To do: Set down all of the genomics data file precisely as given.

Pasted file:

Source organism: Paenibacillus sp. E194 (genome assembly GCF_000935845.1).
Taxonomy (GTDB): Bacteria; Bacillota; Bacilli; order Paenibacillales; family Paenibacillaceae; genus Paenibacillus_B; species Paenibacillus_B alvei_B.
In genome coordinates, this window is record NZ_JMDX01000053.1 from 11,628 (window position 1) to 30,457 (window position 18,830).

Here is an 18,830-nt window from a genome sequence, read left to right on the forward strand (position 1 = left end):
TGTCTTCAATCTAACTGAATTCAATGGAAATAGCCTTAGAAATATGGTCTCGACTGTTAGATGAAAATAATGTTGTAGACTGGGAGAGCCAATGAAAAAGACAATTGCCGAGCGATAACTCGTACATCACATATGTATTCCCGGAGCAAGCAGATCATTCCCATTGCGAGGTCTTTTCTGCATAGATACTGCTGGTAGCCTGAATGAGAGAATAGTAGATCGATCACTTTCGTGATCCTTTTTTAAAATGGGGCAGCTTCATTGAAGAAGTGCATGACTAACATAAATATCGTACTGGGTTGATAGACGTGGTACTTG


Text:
Source organism: Paenibacillus sp. E194 (genome assembly GCF_000935845.1).
Taxonomy (GTDB): Bacteria; Bacillota; Bacilli; order Paenibacillales; family Paenibacillaceae; genus Paenibacillus_B; species Paenibacillus_B alvei_B.
In genome coordinates, this window is record NZ_JMDX01000053.1 from 11,628 (window position 1) to 30,457 (window position 18,830).

Here is an 18,830-nt window from a genome sequence, read left to right on the forward strand (position 1 = left end):
TGTCTTCAATCTAACTGAATTCAATGGAAATAGCCTTAGAAATATGGTCTCGACTGTTAGATGAAAATAATGTTGTAGACTGGGAGAGCCAATGAAAAAGACAATTGCCGAGCGATAACTCGTACATCACATATGTATTCCCGGAGCAAGCAGATCATTCCCATTGCGAGGTCTTTTCTGCATAGATACTGCTGGTAGCCTGAATGAGAGAATAGTAGATCGATCACTTTCGTGATCCTTTTTTAAAATGGGGCAGCTTCATTGAAGAAGTGCATGACTAACATAAATATCGTACTGGGTTGATAGACGTGGTACTTG